Greene met Howard P. Lovecraft in 1921 at an amateur press convention in Boston. She was introduced to the world of amateur journalism four years earlier by Lovecraft's colleague James Ferdinand Morton, Jr.[6] The October after meeting him, she issued The Rainbow, a fanzine described by Reinhardt Kleiner as "a large and handsome affair, illustrated with half-tone reproductions of photographs of well-known amateurs of the day and containing excellent contributions by many of them."[8] Lovecraft reviewed Greene's magazine at some length in The National Amateur (March 1922). A facsimile edition of the magazine was issued by Necronomicon Press in 1977.

Greene's best-known story is "The Horror at Martin's Beach," revised and edited by H. P. Lovecraft and retitled as The Invisible Monster when published in Weird Tales (November 1923).[5][6] Lovecraft completed his story "Under the Pyramids" in February 1924, but lost his typescript of the story at Union Station in Providence, Rhode Island when he was on his way to New York to marry Greene, who helped him for most of their honeymoon in Philadelphia retyping the manuscript.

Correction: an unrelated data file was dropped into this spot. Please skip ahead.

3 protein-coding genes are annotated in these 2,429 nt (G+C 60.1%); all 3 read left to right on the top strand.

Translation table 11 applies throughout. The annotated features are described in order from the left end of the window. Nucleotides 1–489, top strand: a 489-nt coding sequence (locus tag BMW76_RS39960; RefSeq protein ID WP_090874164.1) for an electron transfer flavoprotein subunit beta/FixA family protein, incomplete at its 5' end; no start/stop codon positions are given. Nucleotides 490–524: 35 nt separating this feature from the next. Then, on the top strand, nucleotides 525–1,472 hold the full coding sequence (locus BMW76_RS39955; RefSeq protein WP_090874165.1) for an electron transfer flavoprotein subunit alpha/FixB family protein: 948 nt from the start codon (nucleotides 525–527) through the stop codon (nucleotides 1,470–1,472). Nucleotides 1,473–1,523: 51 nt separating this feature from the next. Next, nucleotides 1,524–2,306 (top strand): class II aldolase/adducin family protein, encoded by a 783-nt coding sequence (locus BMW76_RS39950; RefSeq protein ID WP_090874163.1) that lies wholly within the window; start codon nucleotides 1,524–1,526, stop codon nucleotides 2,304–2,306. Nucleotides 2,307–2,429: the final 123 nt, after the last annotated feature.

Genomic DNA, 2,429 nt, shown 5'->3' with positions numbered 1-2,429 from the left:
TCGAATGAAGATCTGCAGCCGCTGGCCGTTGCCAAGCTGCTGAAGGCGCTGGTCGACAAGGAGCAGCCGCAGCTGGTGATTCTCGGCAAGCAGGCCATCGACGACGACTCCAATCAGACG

Greene also penned the story "Four O'Clock" (suggested by Lovecraft, but not revised by him) which was first printed in Something About Cats and Other Pieces, a collection that also includes "The Invisible Monster" and her memoir "Lovecraft as I Knew Him".

After their marriage in St. Paul's Chapel in Manhattan on March 3, 1924 (Greene was then aged 40 and Lovecraft 33), Greene and Lovecraft relocated to Brooklyn and moved into her apartment. Soon the couple were facing financial difficulties. Greene lost her hat shop and suffered poor health conditions. Lovecraft couldn't find work to support them both, so his wife moved to Cleveland for employment. Lovecraft lived by himself in the Red Hook neighborhood of Brooklyn and came to dislike New York life intensely.[9] Meanwhile Greene lived on the road, traveling for her job. She sent Lovecraft a weekly allowance that helped him pay for a tiny apartment in the then-working class Brooklyn Heights. Greene slept there one or two days out of the month. During this time, Lovecraft claimed in letters that he was so poor that he lived for three days on one loaf of bread, one can of cold beans, and a hunk of cheese. A few years later, Lovecraft (who had returned to live in Providence, Rhode Island) and his wife, still living separately, agreed to an amicable divorce, which was never fully completed.[10]

In the 1930s Greene wrote a play called Alcestis, the Prologue for which was written in Lovecraft's hand. It was unpublished until the mid-1980s, when it was issued in a facsimile holograph edition of 200 copies by R. Alain Everts' The Strange Company as by H. P. Lovecraft and Sonia Greene. Lovecraft scholar S. T. Joshi, however, considers that the play is likely entirely Greene's work. The manuscript of Alcestis is among Greene's papers at the John Hay Library.[11]

Later years[edit]